Learning to teach for understanding in a technology-mediated professional development program
Rodney Williams, Michigan State University, United States
Michigan State University . Awarded
The purpose of this study, a design experiment, was to examine whether three first-year teachers' ideas about teaching complex subject matter changed as they learned about a new approach to teaching during a six-week technology-mediated professional development program. This was a qualitative study that analyzed the teachers' ideas about how to teach core democratic values, one theme of a US state's social studies' standards. The teachers created a unit, using the Teaching for Understanding framework developed at Harvard, and taught it to one of their classes. They also conducted an inquiry into students' thinking about core democratic values and discussed the results of this inquiry with each other after the program concluded. Many of the program activities were conducted in a technology-mediated environment.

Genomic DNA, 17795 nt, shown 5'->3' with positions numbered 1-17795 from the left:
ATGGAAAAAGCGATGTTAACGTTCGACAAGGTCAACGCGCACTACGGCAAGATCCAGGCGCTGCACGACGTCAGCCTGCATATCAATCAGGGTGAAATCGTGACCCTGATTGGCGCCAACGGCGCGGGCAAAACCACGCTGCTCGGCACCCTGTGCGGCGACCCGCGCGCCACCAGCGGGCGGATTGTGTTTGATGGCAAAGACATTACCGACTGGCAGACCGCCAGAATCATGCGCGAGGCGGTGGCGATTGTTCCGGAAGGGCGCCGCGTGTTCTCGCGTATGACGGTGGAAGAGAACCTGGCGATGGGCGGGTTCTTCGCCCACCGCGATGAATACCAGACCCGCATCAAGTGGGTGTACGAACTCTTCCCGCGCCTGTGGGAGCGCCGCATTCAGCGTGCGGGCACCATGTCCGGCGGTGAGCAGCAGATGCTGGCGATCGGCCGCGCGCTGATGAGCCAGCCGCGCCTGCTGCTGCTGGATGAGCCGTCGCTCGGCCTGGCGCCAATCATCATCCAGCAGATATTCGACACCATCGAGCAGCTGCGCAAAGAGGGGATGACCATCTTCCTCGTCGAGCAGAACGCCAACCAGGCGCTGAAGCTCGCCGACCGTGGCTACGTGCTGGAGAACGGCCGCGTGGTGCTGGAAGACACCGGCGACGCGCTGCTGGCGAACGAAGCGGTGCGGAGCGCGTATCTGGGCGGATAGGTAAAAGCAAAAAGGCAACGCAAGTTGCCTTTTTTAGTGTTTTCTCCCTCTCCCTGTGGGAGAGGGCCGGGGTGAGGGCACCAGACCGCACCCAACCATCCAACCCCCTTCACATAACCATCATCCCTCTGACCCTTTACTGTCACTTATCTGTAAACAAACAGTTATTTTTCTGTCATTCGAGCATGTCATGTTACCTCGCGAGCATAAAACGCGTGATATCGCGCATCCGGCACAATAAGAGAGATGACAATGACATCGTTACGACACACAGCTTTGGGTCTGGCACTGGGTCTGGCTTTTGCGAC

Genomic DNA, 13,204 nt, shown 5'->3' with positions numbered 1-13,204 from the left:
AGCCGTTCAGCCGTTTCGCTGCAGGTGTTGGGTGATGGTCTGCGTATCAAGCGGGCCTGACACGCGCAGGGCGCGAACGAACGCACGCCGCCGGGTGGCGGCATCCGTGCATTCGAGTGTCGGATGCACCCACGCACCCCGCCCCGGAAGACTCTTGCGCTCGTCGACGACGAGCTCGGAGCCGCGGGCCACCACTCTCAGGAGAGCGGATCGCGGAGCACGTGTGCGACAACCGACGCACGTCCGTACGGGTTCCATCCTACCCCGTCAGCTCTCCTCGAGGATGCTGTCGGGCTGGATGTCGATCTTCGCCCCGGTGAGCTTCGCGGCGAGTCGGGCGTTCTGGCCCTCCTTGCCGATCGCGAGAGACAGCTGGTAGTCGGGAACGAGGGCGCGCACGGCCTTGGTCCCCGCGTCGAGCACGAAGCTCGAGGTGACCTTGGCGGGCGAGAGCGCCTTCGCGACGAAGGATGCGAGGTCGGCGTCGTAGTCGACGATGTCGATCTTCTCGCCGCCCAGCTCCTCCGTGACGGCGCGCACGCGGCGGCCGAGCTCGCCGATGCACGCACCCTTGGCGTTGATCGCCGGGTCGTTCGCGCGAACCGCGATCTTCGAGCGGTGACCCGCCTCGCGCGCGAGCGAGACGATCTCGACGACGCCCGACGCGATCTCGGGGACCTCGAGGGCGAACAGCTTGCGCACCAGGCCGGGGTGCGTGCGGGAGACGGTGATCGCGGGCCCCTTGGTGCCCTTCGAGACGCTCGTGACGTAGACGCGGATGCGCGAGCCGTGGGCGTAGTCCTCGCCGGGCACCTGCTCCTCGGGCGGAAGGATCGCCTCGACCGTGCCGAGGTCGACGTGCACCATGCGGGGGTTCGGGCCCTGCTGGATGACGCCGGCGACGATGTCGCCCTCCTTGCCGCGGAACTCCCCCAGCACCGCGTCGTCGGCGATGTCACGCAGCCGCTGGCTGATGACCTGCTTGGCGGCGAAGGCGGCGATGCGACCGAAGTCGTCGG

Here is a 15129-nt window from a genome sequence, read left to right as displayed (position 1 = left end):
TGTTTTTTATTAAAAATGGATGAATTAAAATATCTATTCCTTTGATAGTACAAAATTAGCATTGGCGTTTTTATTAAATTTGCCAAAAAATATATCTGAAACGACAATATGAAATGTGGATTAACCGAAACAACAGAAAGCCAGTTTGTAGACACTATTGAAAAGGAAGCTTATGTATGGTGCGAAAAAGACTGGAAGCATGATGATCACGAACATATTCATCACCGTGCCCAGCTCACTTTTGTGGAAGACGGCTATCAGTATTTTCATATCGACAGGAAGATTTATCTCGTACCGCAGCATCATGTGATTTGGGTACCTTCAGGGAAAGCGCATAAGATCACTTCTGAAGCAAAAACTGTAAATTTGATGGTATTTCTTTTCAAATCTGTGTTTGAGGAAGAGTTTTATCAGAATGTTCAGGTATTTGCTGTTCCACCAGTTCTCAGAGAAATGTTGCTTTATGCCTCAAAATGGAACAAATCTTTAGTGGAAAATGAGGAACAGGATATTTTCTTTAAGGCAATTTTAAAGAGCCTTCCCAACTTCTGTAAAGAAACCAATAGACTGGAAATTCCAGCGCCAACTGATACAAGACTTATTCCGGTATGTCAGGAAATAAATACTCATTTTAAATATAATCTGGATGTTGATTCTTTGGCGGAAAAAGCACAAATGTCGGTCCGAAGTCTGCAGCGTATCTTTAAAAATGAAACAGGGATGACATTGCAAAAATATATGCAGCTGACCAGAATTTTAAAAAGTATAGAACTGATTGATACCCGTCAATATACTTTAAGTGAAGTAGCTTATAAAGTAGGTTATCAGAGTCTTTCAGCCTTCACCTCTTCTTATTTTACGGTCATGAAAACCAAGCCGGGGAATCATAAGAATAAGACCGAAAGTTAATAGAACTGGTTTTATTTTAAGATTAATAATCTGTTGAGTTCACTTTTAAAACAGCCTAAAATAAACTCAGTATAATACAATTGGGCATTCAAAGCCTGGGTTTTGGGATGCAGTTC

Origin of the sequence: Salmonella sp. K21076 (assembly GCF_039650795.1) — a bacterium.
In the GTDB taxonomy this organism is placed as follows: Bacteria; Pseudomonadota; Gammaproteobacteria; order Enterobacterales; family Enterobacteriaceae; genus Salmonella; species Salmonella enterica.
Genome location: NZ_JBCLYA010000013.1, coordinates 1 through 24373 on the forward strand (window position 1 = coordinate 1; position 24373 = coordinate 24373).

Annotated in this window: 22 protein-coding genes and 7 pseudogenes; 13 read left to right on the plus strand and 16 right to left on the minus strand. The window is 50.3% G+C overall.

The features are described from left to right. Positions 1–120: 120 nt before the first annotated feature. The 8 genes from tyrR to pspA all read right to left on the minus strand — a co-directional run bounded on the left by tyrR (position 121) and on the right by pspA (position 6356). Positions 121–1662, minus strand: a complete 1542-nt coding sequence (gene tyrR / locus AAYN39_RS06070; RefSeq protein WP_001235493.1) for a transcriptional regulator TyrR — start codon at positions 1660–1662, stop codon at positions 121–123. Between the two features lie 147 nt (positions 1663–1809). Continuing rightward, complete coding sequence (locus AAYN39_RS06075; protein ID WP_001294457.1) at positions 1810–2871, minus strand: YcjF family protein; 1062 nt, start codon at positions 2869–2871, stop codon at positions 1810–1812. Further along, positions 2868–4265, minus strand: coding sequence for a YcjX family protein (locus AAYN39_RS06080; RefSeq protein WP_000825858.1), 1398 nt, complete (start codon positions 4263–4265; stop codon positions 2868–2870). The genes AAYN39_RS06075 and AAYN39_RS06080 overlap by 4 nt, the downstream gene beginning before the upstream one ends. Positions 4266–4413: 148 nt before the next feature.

Findings suggest that although the teachers developed new insights into their practice, their ideas did not change in substantive ways. Instead, they responded to the program according to their initial ideas about teaching, subject matter, and student learning. Significant shortcomings of the program and the Teaching for Understanding framework did not provide support for addressing the teachers' lack of subject matter knowledge or their novice status. Despite problems they encountered, the teachers suggested that, with modification, technology-mediated professional development is promising. Implications for future professional development programs are discussed.
Williams, R. Learning to teach for understanding in a technology-mediated professional development program. Ph.D. thesis, Michigan State University.
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